Part 1: Best Practices in Project Management: Project Selection – Fastest Time to Value
Thursday, April 30, 2015
By: Mollie McIntyre, Cforia
Many credit managers and order-to-cash (OTC) teams wield a great deal of sway over how key 2105 CFO business objectives are being accomplished. Particularly in the area of a company's “plans and analytic approaches”, “strategies and systems”, and most specifically “strengthening corporate balance sheets”.
Faced with the challenge of OTC project identification, definition, selection and successful implementation, this article focuses on observable OTC operational activity across 200 companies. These will help you identify project ROI's and fast time to value engagements. It also covers business best practices, which you can compare and contrast with your own operations, to get a solid feel for where the improvement opportunity may exist.
1. Accounts Receivable Collections Methodology
What we have observed around collections methodology is that on average only 50 to 60 percent of the accounts receivable (A/R) portfolio is being touched within each 30 day OTC cycle. The collections methodology is primarily call-centric, which means that there is little automation within the process. This lack of automation leaves A/R departments working off of disparate, paper-driven processes.
Best practice environments use reporting, analytics, dashboards and automated workflows in order to streamline OTC sub-process and critical steps that deliver the biggest working cash impact. This is true of not only resource activity/productivity, but of automated communication and electronic calls-to-action to your clients.
These A/R collections methodology best practices yield on average a return-on-investment (ROI) of 10 to 25 percent reduction in days past term (DSO), 40 to 50 percent improvement in overall portfolio coverage, 20 to 80 percent reduction of inbound call volumes regarding invoice related issues, 15 to 40 percent improvement in OTC resource productivity and have enabled these best practices teams to absorb significant sales volume growth rates, without having to add corresponding headcount.
2. Invoice Dispute and Deductions Resolution Handling
What we have observed around invoice dispute and deductions resolution handling is that typically disputes are not identified “in-term”, not until seven to 10 days post term. ERP systems do a poor job of tracking disputes, making this process a manual one. Disputes are recorded in spreadsheets making it difficult to track and report on.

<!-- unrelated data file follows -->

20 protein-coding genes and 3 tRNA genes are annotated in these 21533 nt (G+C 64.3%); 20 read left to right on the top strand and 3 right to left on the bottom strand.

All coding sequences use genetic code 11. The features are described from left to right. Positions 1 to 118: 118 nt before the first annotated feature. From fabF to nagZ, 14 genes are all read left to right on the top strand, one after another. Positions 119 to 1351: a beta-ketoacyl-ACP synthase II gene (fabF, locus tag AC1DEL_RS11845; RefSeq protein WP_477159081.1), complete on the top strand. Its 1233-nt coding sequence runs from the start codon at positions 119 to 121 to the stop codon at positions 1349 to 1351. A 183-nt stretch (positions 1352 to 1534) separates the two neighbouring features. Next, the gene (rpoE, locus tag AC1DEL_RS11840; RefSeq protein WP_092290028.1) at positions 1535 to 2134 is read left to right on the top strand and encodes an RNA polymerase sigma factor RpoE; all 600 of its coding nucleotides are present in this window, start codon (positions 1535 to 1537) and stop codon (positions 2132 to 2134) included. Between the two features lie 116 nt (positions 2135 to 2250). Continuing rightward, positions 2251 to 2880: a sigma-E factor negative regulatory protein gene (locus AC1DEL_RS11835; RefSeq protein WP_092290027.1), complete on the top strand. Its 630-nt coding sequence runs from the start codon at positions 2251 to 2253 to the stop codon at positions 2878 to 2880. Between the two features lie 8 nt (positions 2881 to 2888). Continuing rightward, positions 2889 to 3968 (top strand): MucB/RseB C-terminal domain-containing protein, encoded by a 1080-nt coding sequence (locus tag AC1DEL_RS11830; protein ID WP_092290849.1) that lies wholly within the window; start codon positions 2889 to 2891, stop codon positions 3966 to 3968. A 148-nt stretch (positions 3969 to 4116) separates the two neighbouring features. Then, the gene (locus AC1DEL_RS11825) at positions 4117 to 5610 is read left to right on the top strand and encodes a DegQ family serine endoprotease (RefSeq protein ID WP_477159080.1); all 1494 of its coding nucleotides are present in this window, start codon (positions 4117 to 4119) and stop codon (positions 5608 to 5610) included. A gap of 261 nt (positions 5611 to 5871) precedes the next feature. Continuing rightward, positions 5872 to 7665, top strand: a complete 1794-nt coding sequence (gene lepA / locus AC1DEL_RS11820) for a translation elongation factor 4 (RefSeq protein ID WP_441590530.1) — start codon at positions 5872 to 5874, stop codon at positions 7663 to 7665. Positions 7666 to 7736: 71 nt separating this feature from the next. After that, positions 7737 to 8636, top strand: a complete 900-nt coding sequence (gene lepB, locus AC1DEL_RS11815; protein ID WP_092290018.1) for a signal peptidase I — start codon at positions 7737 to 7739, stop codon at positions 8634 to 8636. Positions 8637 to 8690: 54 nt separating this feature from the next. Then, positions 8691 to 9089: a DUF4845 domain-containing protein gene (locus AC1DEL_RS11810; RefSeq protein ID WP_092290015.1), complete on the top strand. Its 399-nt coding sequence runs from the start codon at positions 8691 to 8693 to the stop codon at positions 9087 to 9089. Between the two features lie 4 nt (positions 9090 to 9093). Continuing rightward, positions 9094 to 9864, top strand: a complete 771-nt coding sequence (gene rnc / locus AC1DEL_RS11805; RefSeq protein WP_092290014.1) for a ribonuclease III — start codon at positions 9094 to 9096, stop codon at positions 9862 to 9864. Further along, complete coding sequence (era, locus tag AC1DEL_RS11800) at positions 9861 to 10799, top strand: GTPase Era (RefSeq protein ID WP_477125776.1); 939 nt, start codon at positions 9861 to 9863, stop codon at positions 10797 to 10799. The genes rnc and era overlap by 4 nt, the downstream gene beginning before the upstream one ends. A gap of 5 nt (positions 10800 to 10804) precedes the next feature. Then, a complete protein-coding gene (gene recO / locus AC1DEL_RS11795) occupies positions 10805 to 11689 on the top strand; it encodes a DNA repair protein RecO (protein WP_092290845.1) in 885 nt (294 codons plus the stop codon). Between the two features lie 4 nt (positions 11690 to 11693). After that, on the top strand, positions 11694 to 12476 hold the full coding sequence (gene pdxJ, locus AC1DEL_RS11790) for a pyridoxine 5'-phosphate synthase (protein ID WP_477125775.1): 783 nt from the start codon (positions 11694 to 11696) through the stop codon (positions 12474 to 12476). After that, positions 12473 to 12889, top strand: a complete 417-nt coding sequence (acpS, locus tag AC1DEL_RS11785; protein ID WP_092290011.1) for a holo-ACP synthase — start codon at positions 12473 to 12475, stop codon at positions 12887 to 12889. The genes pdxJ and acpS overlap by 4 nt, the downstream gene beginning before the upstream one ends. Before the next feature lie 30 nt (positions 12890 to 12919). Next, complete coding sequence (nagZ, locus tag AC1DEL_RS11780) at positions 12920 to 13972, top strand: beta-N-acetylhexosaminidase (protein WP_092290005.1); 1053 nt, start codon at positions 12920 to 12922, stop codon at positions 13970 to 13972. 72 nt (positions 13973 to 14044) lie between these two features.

Best practice environments are using an A/R automation tool tightly integrated with their ERP and supporting evidence, such as POD’s, imaging and digital documents. This integration allows a tracking case to be created and routed to resolution support teams. Cases are prioritized by type, value and risk making root-cause analysis by code now possible.
These invoice dispute and deductions resolution handling best practices yield on average a ROI of 10 to 50 percent reduction in dispute resolution cycle times, 100 percent dispute and deduction tracking and 30 to 90 percent improvement in root-cause tracking to help eliminate chronic recurring upstream issues.
3. Order Hold/Decisioning and Processing
What we have observed around order hold/decisioning and processing is that companies typically have multiple FTE’s reviewing and releasing customer held orders. These ‘nuisance holds’ are generated by lack of treatment, segmentation, seasonality and back-log calculators.
Best practice environments are utilizing software platforms that integrate collections processes and online payments with order release. Current and accurate credit exposure is calculated to minimize nuisance holds.
These order hold/decisioning and processing best practices yield on average a ROI of 25 to 50 percent reduction in order decisioning cycle times, 40 to 50 percent more accurate risk-based order decisioning and 20 to 60 percent increase in resource efficiency.
4. Application of Invoice Payments (Cash Application)
What we have observed around the application of invoice payments (cash application) is that typically auto-apply rates are below 90 percent. Much of the cash application process is done manually, using dual cash application systems and screens. In addition, SWIFT MT940/942/95’s are managed by people and not automation systems.
Best practice environments are experiencing a 90-plus percent match based on algorithmic cash application methodology. They utilize hierarchical cash app approaches with flexible matching rules for maximum hit rates. The dual screen is eliminated, improving not only match rates and exception ID handling, but also resource efficiency.
These cash application best practices yield on average a ROI of 15 to 80 percent operational cost savings, one to two day(s) reduction in DSO, and 20 to 50 percent reduction in inbound call volumes about payment related issues.
5. Lockbox Handling
What we have observed around lockbox handling is that typically there are high merchant bank lockbox fees and high manual lockbox related activity. Due to all of the manual processes involved, companies see a one to three delay in payment processing and application. Keying errors and data transfer issues cause further reduced hit rates.
Best practice environments are experiencing low or $0 lockbox related fees. This is done by implementing OCR solutions with auto-cash automation. These automated solutions provide minimum payment latency.
These lockbox handling best practices yield on average a ROI of 30 to 90 percent reduction in lockbox related fees, 60 to 70 percent elimination of data transfer and keying errors, as well as 15 to 50 percent faster payment processing and cash application.
This is part one of a two-part series. Stay tuned to learn more.